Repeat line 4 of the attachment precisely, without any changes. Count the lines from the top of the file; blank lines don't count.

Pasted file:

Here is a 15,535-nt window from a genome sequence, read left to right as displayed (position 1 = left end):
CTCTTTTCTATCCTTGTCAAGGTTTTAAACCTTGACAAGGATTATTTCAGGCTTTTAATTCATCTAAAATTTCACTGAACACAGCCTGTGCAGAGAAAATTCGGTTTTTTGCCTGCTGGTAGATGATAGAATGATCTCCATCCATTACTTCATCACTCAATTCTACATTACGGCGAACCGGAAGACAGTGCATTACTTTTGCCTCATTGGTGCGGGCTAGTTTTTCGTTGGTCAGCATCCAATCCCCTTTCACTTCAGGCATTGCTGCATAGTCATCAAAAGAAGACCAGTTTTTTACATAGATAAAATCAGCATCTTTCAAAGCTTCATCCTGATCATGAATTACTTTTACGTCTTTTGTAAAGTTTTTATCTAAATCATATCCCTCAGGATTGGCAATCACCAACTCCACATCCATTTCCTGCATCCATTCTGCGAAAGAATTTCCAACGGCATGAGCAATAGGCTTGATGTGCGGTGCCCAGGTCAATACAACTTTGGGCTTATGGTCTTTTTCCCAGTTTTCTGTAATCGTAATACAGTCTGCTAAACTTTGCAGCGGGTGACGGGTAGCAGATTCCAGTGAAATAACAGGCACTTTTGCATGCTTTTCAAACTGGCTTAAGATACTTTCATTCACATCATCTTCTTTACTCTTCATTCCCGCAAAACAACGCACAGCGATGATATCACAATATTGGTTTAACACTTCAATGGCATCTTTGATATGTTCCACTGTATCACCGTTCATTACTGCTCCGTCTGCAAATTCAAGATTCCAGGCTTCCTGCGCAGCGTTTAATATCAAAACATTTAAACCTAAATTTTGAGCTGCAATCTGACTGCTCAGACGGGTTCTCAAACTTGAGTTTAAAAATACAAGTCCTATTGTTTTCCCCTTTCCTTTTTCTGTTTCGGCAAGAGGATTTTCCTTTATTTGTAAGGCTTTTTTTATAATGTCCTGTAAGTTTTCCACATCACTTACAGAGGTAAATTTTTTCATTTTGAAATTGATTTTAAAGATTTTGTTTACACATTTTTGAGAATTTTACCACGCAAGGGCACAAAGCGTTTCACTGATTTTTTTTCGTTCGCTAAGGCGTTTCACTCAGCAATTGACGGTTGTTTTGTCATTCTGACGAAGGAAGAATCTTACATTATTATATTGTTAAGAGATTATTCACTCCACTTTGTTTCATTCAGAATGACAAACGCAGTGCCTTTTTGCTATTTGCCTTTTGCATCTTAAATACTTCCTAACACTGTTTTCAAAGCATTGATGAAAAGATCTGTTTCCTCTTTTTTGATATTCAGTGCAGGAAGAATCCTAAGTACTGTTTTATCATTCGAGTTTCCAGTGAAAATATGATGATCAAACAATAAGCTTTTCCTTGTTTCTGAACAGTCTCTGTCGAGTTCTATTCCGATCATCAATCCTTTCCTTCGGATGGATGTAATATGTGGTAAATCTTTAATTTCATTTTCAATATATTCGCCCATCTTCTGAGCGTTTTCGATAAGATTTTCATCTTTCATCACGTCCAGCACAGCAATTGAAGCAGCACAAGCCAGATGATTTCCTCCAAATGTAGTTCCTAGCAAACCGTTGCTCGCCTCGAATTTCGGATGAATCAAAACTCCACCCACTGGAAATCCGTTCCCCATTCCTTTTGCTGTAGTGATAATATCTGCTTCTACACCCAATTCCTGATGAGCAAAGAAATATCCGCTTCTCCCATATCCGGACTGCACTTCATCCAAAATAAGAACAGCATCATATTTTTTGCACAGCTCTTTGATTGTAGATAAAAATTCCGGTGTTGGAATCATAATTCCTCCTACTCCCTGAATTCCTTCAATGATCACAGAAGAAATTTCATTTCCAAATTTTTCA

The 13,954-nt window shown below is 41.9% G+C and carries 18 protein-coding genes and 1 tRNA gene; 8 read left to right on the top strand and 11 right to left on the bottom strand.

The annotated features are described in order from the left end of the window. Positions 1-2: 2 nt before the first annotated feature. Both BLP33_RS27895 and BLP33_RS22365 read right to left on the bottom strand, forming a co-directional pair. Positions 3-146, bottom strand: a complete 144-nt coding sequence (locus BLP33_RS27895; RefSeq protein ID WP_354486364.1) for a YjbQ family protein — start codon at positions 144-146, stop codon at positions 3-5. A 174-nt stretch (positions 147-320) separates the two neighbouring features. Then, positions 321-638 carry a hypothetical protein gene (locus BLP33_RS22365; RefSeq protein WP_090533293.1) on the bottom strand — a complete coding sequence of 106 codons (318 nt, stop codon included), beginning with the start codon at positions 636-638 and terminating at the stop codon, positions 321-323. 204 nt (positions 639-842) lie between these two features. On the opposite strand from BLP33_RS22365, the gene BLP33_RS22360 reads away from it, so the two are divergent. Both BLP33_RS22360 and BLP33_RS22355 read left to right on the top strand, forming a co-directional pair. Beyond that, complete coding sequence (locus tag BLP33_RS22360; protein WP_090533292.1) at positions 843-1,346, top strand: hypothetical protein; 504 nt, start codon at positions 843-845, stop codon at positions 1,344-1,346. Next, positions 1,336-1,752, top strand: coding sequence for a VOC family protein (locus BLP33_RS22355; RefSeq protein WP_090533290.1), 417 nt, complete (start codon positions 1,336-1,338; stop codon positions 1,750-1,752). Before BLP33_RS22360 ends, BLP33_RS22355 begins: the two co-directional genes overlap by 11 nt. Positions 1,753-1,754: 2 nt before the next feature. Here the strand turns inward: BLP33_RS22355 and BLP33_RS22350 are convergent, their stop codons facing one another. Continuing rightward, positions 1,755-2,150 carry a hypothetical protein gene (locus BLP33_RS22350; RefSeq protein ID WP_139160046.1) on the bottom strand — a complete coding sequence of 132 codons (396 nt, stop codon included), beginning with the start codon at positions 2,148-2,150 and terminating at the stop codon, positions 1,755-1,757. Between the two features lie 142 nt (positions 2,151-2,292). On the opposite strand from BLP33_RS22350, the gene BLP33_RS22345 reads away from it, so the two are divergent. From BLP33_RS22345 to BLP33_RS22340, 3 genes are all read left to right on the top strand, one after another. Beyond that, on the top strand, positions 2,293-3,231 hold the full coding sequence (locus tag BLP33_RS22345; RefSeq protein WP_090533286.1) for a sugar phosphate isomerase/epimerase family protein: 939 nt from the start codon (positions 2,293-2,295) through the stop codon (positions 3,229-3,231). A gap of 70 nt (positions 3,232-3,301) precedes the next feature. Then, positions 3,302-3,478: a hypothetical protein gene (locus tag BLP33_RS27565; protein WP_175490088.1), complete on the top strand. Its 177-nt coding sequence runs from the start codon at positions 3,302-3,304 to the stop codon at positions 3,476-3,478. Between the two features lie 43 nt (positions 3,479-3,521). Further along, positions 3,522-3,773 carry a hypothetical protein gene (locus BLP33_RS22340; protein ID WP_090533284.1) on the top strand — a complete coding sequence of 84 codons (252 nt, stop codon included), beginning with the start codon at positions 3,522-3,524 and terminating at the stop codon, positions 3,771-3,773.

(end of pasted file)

The annotated features are described in order from the left end of the window. Positions 1-2: 2 nt before the first annotated feature. Both BLP33_RS27895 and BLP33_RS22365 read right to left on the bottom strand, forming a co-directional pair. Positions 3-146, bottom strand: a complete 144-nt coding sequence (locus BLP33_RS27895; RefSeq protein ID WP_354486364.1) for a YjbQ family protein — start codon at positions 144-146, stop codon at positions 3-5. A 174-nt stretch (positions 147-320) separates the two neighbouring features. Then, positions 321-638 carry a hypothetical protein gene (locus BLP33_RS22365; RefSeq protein WP_090533293.1) on the bottom strand — a complete coding sequence of 106 codons (318 nt, stop codon included), beginning with the start codon at positions 636-638 and terminating at the stop codon, positions 321-323. 204 nt (positions 639-842) lie between these two features. On the opposite strand from BLP33_RS22365, the gene BLP33_RS22360 reads away from it, so the two are divergent. Both BLP33_RS22360 and BLP33_RS22355 read left to right on the top strand, forming a co-directional pair. Beyond that, complete coding sequence (locus tag BLP33_RS22360; protein WP_090533292.1) at positions 843-1,346, top strand: hypothetical protein; 504 nt, start codon at positions 843-845, stop codon at positions 1,344-1,346. Next, positions 1,336-1,752, top strand: coding sequence for a VOC family protein (locus BLP33_RS22355; RefSeq protein WP_090533290.1), 417 nt, complete (start codon positions 1,336-1,338; stop codon positions 1,750-1,752). Before BLP33_RS22360 ends, BLP33_RS22355 begins: the two co-directional genes overlap by 11 nt. Positions 1,753-1,754: 2 nt before the next feature. Here the strand turns inward: BLP33_RS22355 and BLP33_RS22350 are convergent, their stop codons facing one another. Continuing rightward, positions 1,755-2,150 carry a hypothetical protein gene (locus BLP33_RS22350; RefSeq protein ID WP_139160046.1) on the bottom strand — a complete coding sequence of 132 codons (396 nt, stop codon included), beginning with the start codon at positions 2,148-2,150 and terminating at the stop codon, positions 1,755-1,757. Between the two features lie 142 nt (positions 2,151-2,292). On the opposite strand from BLP33_RS22350, the gene BLP33_RS22345 reads away from it, so the two are divergent. From BLP33_RS22345 to BLP33_RS22340, 3 genes are all read left to right on the top strand, one after another. Beyond that, on the top strand, positions 2,293-3,231 hold the full coding sequence (locus tag BLP33_RS22345; RefSeq protein WP_090533286.1) for a sugar phosphate isomerase/epimerase family protein: 939 nt from the start codon (positions 2,293-2,295) through the stop codon (positions 3,229-3,231). A gap of 70 nt (positions 3,232-3,301) precedes the next feature. Then, positions 3,302-3,478: a hypothetical protein gene (locus tag BLP33_RS27565; protein WP_175490088.1), complete on the top strand. Its 177-nt coding sequence runs from the start codon at positions 3,302-3,304 to the stop codon at positions 3,476-3,478. Between the two features lie 43 nt (positions 3,479-3,521). Further along, positions 3,522-3,773 carry a hypothetical protein gene (locus BLP33_RS22340; protein ID WP_090533284.1) on the top strand — a complete coding sequence of 84 codons (252 nt, stop codon included), beginning with the start codon at positions 3,522-3,524 and terminating at the stop codon, positions 3,771-3,773.